Throughout the play, characters pursue honor even while they also ask questions about the nature of honor and wonder about its value. Prince Hal’s trajectory through the play transforms him from a fun-loving teenager into a mature prince and is described in terms of honor: he goes from a position of dishonor at play’s start (where King Henry laments his recklessness and wishes he could embody the honor of young Hotspur) to a position of high honor at play’s end (where his father, along with everyone around him, praises his courage and nobility). Just as crucial to the play is Hotspur’s quest for (further) honor, which, insofar as it leads him to wage the Battle of Shrewsbury against King Henry, drives the entire plot action of the play. For Hotspur, this battle is the only honorable thing to do. In his mind, he has to wage war to protect his family’s honor and restore the esteemed position he feels the Percy clan deserves.
As to how one goes about acquiring honor, the play avoids committing to a single answer and provides different possible methods. One path to honor is by birth. Hotspur believes he deserves others’ respect because he was born a Percy, and Prince Hal secretly trusts his princely blood will protect him from the dishonor he immerses himself in at Boarshead Tavern. Another path to honor is by courageous acts, as Prince Hal describes wiping away his dishonor with bloodshed in battle, as Sir Walter Blunt dies bravely and nobly for the King, and as Prince John proves himself (to everyone’s surprise) to be a bold, honored warrior at the Battle of Shrewsbury. The play suggests that honor can also be won by noble speech when Prince Hal regains honor in his father’s eyes via articulate apologies and promises and when King Henry seems honorable to the audience as he mercifully seeks out peace with the rebels to spare his subjects’ bloodshed.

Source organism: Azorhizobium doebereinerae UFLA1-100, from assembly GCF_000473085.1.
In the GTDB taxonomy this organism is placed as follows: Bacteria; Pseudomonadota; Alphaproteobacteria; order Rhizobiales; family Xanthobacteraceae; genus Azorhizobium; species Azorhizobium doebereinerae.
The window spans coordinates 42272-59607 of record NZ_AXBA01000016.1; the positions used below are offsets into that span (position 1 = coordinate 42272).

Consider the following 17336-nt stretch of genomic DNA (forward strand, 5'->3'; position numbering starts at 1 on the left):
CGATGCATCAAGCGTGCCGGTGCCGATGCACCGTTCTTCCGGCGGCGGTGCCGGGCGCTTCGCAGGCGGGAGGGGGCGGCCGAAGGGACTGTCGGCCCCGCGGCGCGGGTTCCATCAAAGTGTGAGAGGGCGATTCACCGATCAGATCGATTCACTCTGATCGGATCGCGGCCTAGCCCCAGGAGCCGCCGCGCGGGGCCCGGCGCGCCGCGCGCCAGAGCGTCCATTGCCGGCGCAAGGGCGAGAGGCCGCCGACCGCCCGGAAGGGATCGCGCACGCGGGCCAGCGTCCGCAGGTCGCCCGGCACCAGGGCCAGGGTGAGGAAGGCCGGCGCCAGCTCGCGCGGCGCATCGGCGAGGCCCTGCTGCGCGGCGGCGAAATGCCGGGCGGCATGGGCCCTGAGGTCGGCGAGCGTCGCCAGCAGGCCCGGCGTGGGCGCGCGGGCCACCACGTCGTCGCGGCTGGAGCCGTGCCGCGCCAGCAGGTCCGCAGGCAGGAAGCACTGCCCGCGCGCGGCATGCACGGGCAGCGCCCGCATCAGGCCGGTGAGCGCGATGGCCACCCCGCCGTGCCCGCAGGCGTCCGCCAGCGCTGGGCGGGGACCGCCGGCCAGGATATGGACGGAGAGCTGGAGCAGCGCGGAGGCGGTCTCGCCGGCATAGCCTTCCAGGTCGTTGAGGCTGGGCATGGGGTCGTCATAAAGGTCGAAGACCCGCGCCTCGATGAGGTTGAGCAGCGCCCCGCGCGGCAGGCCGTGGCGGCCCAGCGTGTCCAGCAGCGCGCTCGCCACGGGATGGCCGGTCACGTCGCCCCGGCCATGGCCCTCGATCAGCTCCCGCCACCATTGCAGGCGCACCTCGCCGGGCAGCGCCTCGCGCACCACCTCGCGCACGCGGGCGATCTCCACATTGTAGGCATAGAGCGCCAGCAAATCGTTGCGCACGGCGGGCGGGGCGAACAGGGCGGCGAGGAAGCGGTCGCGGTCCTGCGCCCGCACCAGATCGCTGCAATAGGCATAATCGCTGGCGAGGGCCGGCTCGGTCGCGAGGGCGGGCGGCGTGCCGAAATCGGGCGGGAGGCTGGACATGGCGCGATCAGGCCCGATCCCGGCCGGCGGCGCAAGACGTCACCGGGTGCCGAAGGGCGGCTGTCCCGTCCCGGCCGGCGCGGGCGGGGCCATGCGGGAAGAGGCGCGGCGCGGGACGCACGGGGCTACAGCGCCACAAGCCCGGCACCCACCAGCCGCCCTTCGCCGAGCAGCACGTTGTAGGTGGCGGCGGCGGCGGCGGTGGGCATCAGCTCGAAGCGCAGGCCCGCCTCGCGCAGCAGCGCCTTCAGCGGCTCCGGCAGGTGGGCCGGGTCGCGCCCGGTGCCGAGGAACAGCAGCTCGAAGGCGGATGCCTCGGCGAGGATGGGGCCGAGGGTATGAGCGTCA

Yet Falstaff’s meditations on the nature of honor are so powerful, they call everyone else’s understanding into question. Reflecting on the prevailing belief that honor is a valuable quality worth risking one’s life to attain, Falstaff asks some serious questions about honor’s usefulness: “Can honor set a leg? no. Or an arm? no. Or take away the grief of a wound? No…What is honor? A word? What is in that word ‘honor’?…Air.” Indeed, his conclusions are hard to argue with and hauntingly imply that all the other characters’ earnest quests for honor may be nothing but a hollow enterprise.
Honor Quotes in Henry IV Part 1
…thou mak’st me sad and mak’st me sin
In envy that my Lord Northumberland
Should be the father to so blest a son—
A son who is the theme of honour’s tongue,
Amongst a grove the very straightest plant,
Who is sweet Fortune’s minion and her pride—
Whilst I, by looking on the praise of him
See riot and dishnor stain the brow
Of my young Harry. O, that it could be proved
That some night-tripping fairy had exchanged
In cradle clothes our children where they lay,
And called mine Percy, his Plantagenet!
So, when this loose behavior I throw off